Metro

Ceremonies remember BU grad student, other cyclists killed on the road

People at the dedication reached out to the ghost bike and one another as they remembered Meng Jin.
Jessica Rinaldi/Globe Staff
People at the dedication reached out to the ghost bike and one another as they remembered Meng Jin.

CAMBRIDGE — Meng Jin came to the Boston area from Shanghai in September, beginning graduate studies in economics at Boston University and a new life in the United States.

Two months later, the 24-year-old was dead, fatally hit by a dump truck in a busy intersection near the Museum of Science.

Deaths like Jin’s could be prevented if governments did more to make streets safer, cycling and pedestrian advocates said at events Sunday remembering Jin and others lost in crashes.

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“By being present here, we proclaim with our bodies and our bicycles that Meng’s death will not go unnoticed. Tell his friends, tell his family, tell his school and his hometown that Boston will not forget this man,” the Rev. Laura Everett told about 150 mourners as she led a ceremony dedicating a white-painted “ghost bike” at the site where Jin was struck.

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Everett — herself a cyclist who survived a 2005 crash — said in an interview later that she had spoken with Jin’s loved ones who attended the ceremony, including his godfather, also a graduate student, who lives in Seattle and encouraged Jin to pursue his studies in the United States.

“He spoke of Meng’s enthusiasm about the US, about Boston, about his schoolwork, and how hopeful his parents were that he was coming home to visit them in December. This is their only son,” Everett said, breaking into tears. “The parents were overwhelmed with their grief.”

Others shared the pain of losing loved ones to crashes as they gathered outside the State House later Sunday afternoon to observe the World Day of Remembrance for Road Traffic Victims.

The event was hosted by the Massachusetts Vision Zero Coalition, which advocates for measures that make streets safer, with a goal of eliminating traffic injuries and deaths.

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Chicopee resident Gina Harris, 45, mourned her 20-year-old niece, Gabriella Victoria Lowell, who was struck and killed by a driver in a Worcester crosswalk last June.

“He was texting,” Harris said of the 21-year-old driver. “Our lives are shattered forever.”

A bicyclist passed the ghost bike placed in memory of Jin near the Museum of Science.
Jessica Rinaldi/Globe Staff
A bicyclist passed the ghost bike placed in memory of Jin near the Museum of Science.

Lowell was hit just outside her grandmother’s home, Harris said.

“They have to pass by the crash site every day of their lives,” Harris said. “There’s not a second goes by we don’t think about her. We love and miss you, Gabriella.”

Harris called for stronger laws requiring drivers to pay attention and for people to simply put down their cellphones.

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“That text is not worth someone’s life,” she said.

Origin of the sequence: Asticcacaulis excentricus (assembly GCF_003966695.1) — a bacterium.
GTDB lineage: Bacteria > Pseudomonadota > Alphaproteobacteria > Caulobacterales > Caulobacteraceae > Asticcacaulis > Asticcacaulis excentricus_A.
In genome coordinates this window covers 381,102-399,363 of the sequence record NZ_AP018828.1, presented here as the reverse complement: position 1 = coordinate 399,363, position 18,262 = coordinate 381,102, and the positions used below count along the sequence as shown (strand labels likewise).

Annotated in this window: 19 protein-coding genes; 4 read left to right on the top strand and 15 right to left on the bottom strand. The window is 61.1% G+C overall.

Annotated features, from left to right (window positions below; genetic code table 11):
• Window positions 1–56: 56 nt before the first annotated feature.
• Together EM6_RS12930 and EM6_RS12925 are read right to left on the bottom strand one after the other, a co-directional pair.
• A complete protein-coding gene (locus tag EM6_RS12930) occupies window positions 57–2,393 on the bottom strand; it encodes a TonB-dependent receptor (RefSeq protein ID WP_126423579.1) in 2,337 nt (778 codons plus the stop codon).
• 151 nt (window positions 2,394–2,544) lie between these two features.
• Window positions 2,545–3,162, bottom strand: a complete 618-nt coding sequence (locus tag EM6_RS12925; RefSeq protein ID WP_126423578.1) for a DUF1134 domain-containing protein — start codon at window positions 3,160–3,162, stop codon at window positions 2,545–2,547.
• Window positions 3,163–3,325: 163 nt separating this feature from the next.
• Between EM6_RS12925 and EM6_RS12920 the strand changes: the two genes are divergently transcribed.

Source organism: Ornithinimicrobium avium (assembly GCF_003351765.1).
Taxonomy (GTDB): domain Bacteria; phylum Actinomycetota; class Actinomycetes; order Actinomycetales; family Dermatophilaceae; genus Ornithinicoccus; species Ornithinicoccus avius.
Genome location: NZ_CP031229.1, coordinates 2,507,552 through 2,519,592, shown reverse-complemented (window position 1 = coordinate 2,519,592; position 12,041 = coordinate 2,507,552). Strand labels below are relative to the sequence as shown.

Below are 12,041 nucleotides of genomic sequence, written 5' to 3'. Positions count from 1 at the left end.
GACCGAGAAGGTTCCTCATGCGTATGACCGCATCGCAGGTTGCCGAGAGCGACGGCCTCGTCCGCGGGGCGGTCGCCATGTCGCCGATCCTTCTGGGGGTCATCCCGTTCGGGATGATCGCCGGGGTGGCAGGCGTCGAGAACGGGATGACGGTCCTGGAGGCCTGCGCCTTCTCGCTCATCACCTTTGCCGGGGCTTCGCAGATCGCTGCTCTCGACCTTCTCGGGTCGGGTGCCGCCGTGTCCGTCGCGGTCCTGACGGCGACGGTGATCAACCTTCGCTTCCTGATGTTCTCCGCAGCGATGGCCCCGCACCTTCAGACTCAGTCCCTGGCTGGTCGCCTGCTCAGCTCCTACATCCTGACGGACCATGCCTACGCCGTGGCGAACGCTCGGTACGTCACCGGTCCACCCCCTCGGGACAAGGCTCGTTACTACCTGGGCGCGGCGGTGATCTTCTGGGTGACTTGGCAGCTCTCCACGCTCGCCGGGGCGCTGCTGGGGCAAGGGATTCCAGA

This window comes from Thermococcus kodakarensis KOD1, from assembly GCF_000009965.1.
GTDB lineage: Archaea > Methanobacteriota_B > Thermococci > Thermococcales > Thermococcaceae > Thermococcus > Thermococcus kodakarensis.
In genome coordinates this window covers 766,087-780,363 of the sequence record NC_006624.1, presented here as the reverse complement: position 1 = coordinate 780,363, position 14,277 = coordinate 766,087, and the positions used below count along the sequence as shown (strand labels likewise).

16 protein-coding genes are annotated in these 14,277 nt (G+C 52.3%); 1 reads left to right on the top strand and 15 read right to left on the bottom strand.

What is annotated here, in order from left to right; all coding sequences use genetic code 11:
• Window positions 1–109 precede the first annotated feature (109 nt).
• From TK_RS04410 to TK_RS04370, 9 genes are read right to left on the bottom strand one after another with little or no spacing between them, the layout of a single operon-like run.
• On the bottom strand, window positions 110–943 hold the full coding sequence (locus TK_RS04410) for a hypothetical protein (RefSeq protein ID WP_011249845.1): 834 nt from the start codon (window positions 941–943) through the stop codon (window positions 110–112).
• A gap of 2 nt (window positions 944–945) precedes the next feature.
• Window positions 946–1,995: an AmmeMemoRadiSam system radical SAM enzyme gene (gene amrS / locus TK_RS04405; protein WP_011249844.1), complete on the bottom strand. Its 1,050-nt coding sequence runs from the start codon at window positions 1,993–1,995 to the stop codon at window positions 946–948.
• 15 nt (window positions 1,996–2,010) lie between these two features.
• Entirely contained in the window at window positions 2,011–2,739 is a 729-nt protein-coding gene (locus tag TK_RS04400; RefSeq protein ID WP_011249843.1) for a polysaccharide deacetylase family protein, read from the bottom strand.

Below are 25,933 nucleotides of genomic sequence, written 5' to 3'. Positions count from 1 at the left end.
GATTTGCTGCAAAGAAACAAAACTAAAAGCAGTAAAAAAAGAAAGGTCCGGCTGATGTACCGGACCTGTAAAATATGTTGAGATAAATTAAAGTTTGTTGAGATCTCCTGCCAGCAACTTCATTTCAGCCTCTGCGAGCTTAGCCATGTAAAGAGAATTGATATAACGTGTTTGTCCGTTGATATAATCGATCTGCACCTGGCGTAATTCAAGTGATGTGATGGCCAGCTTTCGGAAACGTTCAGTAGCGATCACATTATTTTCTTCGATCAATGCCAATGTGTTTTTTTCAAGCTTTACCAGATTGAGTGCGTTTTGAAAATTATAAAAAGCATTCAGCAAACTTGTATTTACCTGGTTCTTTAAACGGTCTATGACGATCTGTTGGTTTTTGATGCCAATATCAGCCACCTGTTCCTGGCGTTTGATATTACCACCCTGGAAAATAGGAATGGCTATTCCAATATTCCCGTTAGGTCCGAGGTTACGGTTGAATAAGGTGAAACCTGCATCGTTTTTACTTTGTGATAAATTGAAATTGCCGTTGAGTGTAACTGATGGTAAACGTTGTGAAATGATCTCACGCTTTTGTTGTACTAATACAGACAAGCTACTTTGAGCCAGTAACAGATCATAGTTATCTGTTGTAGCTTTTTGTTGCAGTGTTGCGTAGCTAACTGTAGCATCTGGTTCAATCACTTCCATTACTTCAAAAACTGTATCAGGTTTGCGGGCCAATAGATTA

Framingham resident Jillian Kaplan walked up stairs outside the State House to share her story of surviving a 2016 crash.

“I was hit by a car while crossing a crosswalk with my dog, just taking a normal morning walk,” said Kaplan, 35. “I had an emergency brain surgery to save my life. I broke my pelvis, my face, my sternum, and my sacrum. I remember asking if I would walk again, and I was told, ‘We hope so.’ ”

Stephanie Pollack, Massachusetts secretary of transportation, said in an interview outside the State House that “every death [of a cyclist] is unacceptable, but a lot is being done.”

“I share the frustration that our streets are not safe for everyone, and yes, that is cyclists and pedestrians,” said Pollack, who was one of several state and local officials attending the event. “But it’s important to remember that two or three times as many people [in cars] die in car crashes as pedestrians and cyclists.”

Pollack said her office is working with Cambridge officials, the Museum of Science, and the state Department of Conservation and Recreation, which owns the road where Jin was struck, to make the area safer.

“If there were an easy solution, honestly, we would have already implemented it,” she said. “But we’re working together, and we’re pretty close to being able to hold a public meeting in December to show people what the options are and get feedback.”

From the State House, the mourners marched silently to Boston City Hall.

“Our silence is meant to remind decision-makers that we don’t need more words; we need more actions to make our streets safer for everybody,” said Wendy Landman, executive director of WalkBoston.

On the bricks outside City Hall, they left thousands of yellow carnations to symbolize those injured and killed in traffic crashes and wrote messages in yellow chalk and spray paint.

“Safety over speed.”

“Mattapan matters. Make it safer in every neighborhood.”

“Gabriella, we miss you.”

Cyclists made their way from the Museum of Science to the State House on Sunday.
Jessica Rinaldi/Globe Staff
Cyclists made their way from the Museum of Science to the State House on Sunday.

Jeremy C. Fox can be reached at jeremy.fox@globe.com. Follow him on Twitter @jeremycfox.